What is a urogynecologist?

A urogynecologist is a urologist or OB/GYN who opts to undergo highly-specific subspecialty training for conditions that impact the pelvic floor. This includes completing a fellowship—additional training after completing a residency program—that focuses on surgical and nonsurgical care of non-cancerous gynecologic issues.

When should I seek medical help for my pelvic floor disorder symptoms?

We understand that these issues can be uncomfortable to talk about, but they are common problems that can be medically managed with the right care. There is no reason to compromise your quality of life when there are plenty of treatment options available. Reach out to your PCP or OB/GYN for a urogynecologist recommendation.

At New Jersey Urology, we’re proud to have urogynecologists on staff to help patients living with these issues. Together, they offer years of combined experience in providing patients relief from pelvic floor disorders utilizing the latest techniques the industry has to offer, both surgical and nonsurgical, in a comfortable environment. This can include everything from specialized exercises (pelvic floor therapy) to a minimally invasive surgical repair of the pelvic floor.


Ejaculation: What to Expect As You Age

There is little written on ejaculatory issues aside from timing problems (premature and delayed ejaculation) and hematospermia (blood in the semen). However, not a day goes by in my urology practice where I do not see at least several patients who complain about declining ejaculation function.

What does the word ejaculation mean?

Ejaculation derives from ex, meaning out + jaculari, meaning to throw, shoot, hurl, cast.

Trivia: You do not need an erection to ejaculate and achieve an orgasm. A limp penis cannot penetrate, but is very capable of ejaculation and orgasm. 

What happens to ejaculations as we age?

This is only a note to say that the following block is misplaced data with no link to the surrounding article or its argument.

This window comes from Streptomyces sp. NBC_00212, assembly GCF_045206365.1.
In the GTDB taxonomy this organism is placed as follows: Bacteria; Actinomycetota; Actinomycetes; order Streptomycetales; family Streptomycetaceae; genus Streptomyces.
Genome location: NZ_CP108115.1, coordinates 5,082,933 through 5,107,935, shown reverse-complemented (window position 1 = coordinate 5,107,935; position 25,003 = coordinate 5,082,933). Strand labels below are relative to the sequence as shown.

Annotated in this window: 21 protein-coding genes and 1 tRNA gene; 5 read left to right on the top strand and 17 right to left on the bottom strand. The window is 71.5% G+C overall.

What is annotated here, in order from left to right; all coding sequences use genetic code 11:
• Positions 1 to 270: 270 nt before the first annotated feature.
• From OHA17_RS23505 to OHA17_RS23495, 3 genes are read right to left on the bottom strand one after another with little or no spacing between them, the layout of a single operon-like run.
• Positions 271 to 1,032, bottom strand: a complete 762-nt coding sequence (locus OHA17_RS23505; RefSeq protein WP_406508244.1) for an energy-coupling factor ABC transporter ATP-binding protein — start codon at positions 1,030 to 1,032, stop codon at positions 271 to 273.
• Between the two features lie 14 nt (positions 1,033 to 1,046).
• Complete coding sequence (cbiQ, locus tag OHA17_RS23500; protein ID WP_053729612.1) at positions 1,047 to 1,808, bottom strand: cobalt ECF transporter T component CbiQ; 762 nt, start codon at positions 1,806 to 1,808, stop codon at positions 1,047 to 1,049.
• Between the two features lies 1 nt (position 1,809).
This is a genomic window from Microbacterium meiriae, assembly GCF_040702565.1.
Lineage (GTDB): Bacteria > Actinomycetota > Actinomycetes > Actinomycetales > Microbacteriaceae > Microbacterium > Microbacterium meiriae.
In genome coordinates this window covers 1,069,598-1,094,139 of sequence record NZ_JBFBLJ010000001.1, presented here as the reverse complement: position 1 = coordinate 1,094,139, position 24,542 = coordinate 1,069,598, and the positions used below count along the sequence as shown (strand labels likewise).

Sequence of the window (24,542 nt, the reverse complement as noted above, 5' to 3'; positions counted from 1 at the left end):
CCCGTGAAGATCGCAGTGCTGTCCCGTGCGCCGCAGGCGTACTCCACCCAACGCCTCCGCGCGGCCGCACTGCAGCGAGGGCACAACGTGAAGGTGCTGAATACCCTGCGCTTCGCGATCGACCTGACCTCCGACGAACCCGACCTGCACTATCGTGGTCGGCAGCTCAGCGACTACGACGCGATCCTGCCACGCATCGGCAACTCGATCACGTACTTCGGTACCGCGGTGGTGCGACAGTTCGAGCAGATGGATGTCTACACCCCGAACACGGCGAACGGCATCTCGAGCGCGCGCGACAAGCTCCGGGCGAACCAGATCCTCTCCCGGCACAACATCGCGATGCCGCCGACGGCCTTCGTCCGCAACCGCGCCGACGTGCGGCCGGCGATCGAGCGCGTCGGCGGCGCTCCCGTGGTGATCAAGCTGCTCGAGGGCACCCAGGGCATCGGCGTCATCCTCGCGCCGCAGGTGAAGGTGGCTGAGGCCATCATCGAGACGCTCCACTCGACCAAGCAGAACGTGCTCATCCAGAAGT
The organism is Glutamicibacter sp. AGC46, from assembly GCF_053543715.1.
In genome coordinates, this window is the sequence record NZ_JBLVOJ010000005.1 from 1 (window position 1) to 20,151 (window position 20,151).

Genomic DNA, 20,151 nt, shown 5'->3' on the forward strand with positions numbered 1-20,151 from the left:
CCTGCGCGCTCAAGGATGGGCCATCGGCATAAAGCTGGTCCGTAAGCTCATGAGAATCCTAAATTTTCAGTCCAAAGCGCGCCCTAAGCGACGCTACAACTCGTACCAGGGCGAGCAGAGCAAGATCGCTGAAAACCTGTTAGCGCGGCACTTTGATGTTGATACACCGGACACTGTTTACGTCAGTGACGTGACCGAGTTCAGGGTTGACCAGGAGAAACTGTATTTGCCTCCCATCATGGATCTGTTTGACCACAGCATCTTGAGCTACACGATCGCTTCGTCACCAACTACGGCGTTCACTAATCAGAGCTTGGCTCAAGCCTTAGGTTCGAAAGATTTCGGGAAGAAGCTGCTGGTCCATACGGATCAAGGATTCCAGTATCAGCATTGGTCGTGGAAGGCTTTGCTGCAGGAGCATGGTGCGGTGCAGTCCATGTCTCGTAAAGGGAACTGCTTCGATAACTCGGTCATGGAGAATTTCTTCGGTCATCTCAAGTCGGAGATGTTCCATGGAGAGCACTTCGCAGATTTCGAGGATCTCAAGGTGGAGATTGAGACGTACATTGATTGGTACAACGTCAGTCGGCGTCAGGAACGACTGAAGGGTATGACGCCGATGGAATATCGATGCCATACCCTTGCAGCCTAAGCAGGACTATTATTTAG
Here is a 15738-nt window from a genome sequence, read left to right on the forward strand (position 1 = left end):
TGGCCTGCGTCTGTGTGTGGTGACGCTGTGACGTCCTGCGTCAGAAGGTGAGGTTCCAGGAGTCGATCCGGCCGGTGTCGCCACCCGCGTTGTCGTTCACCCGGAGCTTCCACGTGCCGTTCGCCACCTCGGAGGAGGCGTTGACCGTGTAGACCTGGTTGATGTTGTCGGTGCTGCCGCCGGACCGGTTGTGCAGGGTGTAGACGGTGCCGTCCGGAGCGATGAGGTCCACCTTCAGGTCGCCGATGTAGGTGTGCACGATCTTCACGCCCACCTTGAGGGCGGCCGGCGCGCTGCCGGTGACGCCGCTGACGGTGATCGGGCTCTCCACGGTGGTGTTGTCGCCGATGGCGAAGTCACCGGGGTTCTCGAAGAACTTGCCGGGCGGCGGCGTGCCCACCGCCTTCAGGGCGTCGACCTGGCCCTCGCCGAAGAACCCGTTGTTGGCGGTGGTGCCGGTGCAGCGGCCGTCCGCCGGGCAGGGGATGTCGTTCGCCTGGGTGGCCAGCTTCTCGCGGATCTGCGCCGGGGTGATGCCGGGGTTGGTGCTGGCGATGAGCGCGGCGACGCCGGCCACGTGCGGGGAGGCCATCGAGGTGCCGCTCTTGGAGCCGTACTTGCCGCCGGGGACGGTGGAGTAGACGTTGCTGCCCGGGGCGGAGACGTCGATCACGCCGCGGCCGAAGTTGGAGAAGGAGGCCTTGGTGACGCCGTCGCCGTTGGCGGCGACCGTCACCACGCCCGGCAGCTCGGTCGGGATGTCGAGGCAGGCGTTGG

Ejaculation and orgasm often become less intense, with diminished force, trajectory and volume. What was once an intense climax with a substantial volume of semen that could be forcefully ejaculated gives way to a lackluster experience with a small volume of semen weakly dribbled out the penis. 

So what’s the big deal?

Men don’t like meager, lackadaisical-quality ejaculations and orgasms. Sex is important to many of us and getting a good quality rigid erection is foremost, but the culmination—ejaculation and orgasm—is equally vital. We may be 40 or 50 years old, but we still want to point and shoot like we did when we were 20. As the word origin indicates, we want to be able to shoot out, hurl or cast like an Olympian and we want that intensely pleasurable feeling of yesteryear.

The science of ejaculation

Sexual climax consists of three phases—emission, ejaculation, and orgasm. When the intensity and duration of sexual stimulation surpasses a threshold, emission occurs, in which secretions from the prostate gland, seminal vesicles, epididymis, and vas deferens are deposited into the urethra within the prostate gland. During ejaculation the pelvic floor muscles contract rhythmically, sending wave-like contractions rippling down the urethra to forcibly propel the semen in a pulsating and explosive eruption. Orgasm is the intense emotional excitement that accompanies the physical act of ejaculation.  

Big head versus little head

Ejaculation is an event that takes place in the penis; orgasm occurs in the brain.

The process of emission and ejaculation is actually a very complex and highly coordinated neurological event involving several specific centers in the brain (amygdala, thalamus and other areas), spinal cord and peripheral nervous system.

What makes up the love juices?

Less than 5% of the volume of semen is actually sperm and the other 95+% is a cocktail of genital juices that provides nourishment, support and safekeeping for sperm. 70% of the volume comes from the seminal vesicles, which secrete a thick, viscous fluid and 25% from the prostate gland, which produces a milky-white fluid. A negligible amount is from the bulbo-urethral glands, which release a clear viscous fluid (pre-come) that has a lubrication function. 

What’s normal volume?

The average ejaculate volume is 2-5 cc (one teaspoon is the equivalent of 5 cc).  While a huge ejaculatory load sounds like a good thing, in reality it can cause infertility. The sperm can literally “drown” in the excessive seminal fluid. 

Why does the seminal tank dry with aging?

As men get older, there are changes in the reproductive organs, particularly the prostate gland, one of the few organs in the body that enlarges with age.

The aging prostate and seminal vesicles produce less fluid; additionally the ducts that drain the genital fluids can become clogged. In many ways, the changes in ejaculation parallel the changes in urination experienced by the aging male. Certain medications that are used to treat prostate enlargement profoundly affect ejaculatory volume. Additionally, the pelvic floor muscles—which play a vital role in ejaculation—weaken with aging.